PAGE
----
What's Going On In Your Child's Brain When You Read Them A Story? by Anya Kamenetz
This article has been published on the npr website. It begins:
"I want The Three Bears!"
These days parents, caregivers and teachers have lots of options when it comes to fulfilling that request. You can read a picture book, put on a cartoon, play an audiobook, or even ask Alexa.
A newly published study gives some insight into what may be happening inside young children's brains in each of those situations. And, says lead author Dr. John Hutton, there is an apparent "Goldilocks effect" — some kinds of storytelling may be "too cold" for children, while others are "too hot." And, of course, some are "just right."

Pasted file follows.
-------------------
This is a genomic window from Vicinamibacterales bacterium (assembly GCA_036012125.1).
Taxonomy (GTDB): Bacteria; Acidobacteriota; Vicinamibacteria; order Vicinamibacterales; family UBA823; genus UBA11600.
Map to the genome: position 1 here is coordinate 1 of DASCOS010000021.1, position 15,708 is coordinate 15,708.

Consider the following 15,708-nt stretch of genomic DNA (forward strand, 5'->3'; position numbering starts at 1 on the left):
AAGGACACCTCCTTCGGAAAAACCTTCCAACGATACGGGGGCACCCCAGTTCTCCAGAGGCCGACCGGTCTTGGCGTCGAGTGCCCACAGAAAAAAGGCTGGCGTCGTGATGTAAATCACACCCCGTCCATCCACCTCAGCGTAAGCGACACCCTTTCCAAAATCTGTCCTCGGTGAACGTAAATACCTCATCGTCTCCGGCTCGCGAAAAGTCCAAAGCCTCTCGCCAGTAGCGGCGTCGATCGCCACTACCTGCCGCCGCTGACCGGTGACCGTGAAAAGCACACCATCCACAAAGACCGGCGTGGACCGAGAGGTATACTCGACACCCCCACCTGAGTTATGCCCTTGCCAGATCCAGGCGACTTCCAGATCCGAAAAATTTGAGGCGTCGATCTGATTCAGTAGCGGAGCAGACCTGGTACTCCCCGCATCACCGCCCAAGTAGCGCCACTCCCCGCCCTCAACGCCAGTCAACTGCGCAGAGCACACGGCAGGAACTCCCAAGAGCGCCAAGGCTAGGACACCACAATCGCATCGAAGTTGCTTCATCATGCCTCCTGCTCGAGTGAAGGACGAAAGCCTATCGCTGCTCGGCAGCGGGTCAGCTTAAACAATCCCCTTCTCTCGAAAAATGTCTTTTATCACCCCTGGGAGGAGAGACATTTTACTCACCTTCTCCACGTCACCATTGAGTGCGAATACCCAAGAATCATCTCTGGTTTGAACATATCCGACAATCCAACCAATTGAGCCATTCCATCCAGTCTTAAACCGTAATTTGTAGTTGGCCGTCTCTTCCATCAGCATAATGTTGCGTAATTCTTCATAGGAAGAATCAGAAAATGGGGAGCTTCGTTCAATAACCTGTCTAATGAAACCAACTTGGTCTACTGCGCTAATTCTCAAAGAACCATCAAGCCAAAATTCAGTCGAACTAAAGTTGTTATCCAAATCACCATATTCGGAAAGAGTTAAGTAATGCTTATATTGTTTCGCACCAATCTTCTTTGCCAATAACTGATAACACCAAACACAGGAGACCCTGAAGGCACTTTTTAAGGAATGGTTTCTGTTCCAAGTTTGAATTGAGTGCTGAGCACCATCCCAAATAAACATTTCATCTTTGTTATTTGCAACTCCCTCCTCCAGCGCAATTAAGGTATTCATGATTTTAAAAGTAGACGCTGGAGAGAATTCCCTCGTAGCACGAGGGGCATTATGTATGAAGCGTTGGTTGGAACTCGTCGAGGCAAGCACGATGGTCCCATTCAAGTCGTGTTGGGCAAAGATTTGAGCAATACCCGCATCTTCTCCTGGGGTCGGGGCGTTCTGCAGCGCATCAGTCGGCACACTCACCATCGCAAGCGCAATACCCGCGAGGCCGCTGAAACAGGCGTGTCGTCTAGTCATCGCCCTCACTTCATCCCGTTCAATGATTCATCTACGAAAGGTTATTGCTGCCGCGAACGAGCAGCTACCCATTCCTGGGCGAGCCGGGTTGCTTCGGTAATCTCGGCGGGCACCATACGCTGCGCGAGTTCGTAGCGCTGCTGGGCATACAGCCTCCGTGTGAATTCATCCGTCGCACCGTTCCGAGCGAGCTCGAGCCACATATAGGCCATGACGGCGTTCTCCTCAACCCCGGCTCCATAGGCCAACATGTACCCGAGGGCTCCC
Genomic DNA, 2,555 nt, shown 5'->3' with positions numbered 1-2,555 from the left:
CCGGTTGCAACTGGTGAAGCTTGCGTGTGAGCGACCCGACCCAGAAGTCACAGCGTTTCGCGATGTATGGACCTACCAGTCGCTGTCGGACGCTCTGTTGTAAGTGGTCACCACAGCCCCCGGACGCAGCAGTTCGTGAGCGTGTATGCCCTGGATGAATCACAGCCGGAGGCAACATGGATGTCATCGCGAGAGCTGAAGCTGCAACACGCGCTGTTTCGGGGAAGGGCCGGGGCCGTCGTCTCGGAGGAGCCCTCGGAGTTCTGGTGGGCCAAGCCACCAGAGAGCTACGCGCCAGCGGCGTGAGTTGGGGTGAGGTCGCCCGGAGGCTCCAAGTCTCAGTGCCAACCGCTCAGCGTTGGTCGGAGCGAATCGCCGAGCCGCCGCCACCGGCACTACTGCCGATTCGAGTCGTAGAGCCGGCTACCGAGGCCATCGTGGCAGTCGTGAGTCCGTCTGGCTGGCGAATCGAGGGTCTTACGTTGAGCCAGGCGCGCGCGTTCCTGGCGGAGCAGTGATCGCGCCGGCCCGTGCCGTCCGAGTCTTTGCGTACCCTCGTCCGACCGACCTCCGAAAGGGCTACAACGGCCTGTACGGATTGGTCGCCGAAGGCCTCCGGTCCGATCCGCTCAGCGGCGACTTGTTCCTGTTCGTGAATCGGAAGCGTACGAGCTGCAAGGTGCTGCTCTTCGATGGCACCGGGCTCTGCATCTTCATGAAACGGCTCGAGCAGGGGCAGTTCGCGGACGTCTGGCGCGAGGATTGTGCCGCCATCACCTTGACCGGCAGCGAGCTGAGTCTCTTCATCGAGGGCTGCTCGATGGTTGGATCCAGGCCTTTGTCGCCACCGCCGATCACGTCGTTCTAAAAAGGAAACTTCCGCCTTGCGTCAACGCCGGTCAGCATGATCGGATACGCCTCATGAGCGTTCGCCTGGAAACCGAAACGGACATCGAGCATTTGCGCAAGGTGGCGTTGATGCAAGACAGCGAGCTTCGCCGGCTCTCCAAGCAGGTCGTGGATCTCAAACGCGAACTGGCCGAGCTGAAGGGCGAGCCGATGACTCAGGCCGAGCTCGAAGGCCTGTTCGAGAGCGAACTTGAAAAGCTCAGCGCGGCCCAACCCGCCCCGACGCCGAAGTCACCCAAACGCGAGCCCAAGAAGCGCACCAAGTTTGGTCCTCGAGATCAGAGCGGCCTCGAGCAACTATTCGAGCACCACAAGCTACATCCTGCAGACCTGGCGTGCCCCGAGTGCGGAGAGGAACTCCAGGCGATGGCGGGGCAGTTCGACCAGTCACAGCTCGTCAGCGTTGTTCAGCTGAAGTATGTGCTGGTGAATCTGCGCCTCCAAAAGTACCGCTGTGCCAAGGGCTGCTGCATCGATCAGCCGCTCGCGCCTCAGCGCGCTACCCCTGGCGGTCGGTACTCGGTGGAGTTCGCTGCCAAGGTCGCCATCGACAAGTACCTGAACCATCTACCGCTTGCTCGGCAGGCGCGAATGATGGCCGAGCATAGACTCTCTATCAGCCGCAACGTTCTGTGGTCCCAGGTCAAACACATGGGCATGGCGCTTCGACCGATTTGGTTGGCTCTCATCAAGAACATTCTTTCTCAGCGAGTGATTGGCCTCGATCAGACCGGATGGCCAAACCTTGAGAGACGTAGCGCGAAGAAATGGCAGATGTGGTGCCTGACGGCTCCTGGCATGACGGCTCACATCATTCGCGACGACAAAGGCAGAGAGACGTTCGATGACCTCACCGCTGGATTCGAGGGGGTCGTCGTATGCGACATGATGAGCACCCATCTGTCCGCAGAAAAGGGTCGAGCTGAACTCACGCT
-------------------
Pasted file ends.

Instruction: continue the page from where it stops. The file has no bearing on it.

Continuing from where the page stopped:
Hutton is a researcher and pediatrician at Cincinnati Children's Hospital with a special interest in "emergent literacy" — the process of learning to read.